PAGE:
30th March 2017
Writing: Dom Storey (Year 13)
Photography: Isaac Shenoy (Year 12)
In the last of the weekly lectures for this term, Year 12 welcomed Nick Yarris as the speaker.
In 1982 Nick Yarris was pulled over for a traffic violation which lead to a confrontation with the arresting officer and he was accused of the attempted murder and kidnap of the arresting officer: he was found not guilty due to serious flaws and inconsistencies in the police's evidence. While in custody for this offense, Yarris accused an acquaintance of committing a murder, which had happened a few days previously, in a gambit to gain his freedom. However when this suspect was ruled out by the police, Yarris became the prime suspect of the murder investigation.
Later that year he was put on trial for the murder and based on the false testimonies of the police, was found guilty and put on death row. He remained positive despite being sent to one of the most notorious prisons in the US, where prisoners were kept in solitary confinement for over 23 hours a day. He was sometimes beaten so badly by prison guards that, on one occasion, his retina detached. He took the opportunity to learn to read, write and speak eloquently. He then went on to learn about psychiatry, to keep his positive mindset, and the law, so he could understand the seemingly endless appeals being conducted for his case. Finally he began to learn about newly developed forensic science involving DNA. He requested that the evidence from the murder be tested for DNA, and despite attempts by the police to obstruct it, he was acquitted and released in 2004 having spent 23 years on death row for a crime he didn't commit.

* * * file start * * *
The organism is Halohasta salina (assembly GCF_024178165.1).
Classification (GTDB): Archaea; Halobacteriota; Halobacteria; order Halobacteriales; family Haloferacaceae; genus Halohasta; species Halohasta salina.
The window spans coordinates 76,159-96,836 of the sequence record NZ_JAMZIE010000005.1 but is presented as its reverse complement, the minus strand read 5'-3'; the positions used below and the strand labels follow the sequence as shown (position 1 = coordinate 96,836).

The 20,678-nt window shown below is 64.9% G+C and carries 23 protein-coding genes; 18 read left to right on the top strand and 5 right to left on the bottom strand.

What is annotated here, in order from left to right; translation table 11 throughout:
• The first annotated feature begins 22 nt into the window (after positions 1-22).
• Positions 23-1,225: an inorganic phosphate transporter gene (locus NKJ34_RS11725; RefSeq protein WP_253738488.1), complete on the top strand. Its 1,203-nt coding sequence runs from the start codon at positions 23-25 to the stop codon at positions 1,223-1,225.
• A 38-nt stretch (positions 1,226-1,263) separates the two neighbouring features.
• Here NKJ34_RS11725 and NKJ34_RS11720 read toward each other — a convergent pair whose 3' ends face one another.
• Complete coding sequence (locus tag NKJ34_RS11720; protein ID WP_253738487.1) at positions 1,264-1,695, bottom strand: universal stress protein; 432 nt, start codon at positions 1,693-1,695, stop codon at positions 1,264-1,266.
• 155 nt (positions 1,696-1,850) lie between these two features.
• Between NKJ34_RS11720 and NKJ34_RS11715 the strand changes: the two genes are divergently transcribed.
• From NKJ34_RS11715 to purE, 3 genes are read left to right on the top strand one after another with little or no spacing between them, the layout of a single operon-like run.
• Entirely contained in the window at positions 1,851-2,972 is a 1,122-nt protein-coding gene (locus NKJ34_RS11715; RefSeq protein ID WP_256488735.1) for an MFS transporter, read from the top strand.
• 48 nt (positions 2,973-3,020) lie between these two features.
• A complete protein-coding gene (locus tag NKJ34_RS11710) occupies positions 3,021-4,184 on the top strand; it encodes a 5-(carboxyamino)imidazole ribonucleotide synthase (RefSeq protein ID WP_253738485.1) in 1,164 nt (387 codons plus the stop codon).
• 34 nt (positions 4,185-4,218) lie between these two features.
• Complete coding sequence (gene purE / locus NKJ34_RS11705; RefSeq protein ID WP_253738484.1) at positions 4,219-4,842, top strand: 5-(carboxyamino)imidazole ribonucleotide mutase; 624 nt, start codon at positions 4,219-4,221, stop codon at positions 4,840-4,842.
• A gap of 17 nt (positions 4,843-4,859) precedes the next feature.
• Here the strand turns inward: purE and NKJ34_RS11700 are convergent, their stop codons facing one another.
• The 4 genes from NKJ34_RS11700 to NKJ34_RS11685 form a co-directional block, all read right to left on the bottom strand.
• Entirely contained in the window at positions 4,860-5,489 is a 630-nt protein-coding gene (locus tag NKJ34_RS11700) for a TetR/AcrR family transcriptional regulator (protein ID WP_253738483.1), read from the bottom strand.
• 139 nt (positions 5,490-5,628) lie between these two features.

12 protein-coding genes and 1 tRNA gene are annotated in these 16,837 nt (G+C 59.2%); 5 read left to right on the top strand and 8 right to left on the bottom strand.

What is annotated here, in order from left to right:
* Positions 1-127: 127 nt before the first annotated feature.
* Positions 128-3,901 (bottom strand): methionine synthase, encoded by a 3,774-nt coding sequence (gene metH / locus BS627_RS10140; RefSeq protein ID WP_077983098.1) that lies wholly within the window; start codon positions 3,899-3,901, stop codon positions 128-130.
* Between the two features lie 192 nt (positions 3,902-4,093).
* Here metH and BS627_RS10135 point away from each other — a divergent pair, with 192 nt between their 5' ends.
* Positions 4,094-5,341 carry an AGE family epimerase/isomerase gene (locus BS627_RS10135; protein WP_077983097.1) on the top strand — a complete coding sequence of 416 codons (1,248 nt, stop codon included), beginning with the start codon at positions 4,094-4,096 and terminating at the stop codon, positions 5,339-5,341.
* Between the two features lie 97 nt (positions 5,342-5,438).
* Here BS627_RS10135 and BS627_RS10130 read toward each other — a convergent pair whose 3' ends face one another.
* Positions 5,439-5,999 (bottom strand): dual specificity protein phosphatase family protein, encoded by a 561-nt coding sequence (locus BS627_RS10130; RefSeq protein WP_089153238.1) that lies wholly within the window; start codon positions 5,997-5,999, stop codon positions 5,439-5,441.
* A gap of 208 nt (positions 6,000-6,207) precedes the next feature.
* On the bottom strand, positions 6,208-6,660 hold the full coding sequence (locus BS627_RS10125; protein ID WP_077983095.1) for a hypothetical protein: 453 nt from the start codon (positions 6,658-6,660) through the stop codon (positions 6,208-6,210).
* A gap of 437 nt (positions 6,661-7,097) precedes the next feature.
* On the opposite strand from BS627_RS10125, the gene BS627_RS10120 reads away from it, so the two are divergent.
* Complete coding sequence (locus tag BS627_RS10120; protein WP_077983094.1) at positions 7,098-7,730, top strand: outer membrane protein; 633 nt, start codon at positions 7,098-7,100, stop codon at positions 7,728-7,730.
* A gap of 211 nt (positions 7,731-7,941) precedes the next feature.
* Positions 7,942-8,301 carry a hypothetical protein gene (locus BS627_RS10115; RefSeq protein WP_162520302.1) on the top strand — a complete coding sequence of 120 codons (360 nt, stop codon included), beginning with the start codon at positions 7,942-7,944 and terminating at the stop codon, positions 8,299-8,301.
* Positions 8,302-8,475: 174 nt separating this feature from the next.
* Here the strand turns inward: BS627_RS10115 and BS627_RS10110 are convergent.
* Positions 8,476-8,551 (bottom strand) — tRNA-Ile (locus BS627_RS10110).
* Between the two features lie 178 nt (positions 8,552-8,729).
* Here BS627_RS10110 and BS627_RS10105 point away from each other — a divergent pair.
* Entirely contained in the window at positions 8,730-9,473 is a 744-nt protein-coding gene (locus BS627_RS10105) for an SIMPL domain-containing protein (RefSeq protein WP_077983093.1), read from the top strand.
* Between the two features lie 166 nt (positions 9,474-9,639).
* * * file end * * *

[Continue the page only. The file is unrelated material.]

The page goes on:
He now campaigns for the abolishment of the death penalty, has spoken in front of officials at the United Nations, the European Union and the UK parliament. His key message is not one of injustice however but one of the importance of kindness. To put it in his own words:
I believe that education is our true foundation and that goodness and kindness are our only currency for which to pay one another. In the years since I have been set free, after having served 23 years on death row for a crime I didn't commit, I found that I have only one true gift from all that I went through: to tell my story in the most honest way possible. I now share that story with everyone whom I am honoured to speak before.
The Sixth Form centre had never been so full of curiosity, awe and students who were simultaneously speechless yet incapable of not saying something about what they had just experienced. I confess that there were a few tears in the audience but the lecture was one of the most brilliant and powerful things I have ever experienced, and well deserving of the standing ovation it concluded with. On a more personal note, this was the last lecture that I will be in charge of and so I want to thank Year 12 for the brilliant way they have approached the lectures this year, and all the feedback they have provided me.
Nick has written about his experiences in the powerful and hard-hitting book The Fear of 13, which has since been turned into a documentary by Netflix.Innocence Project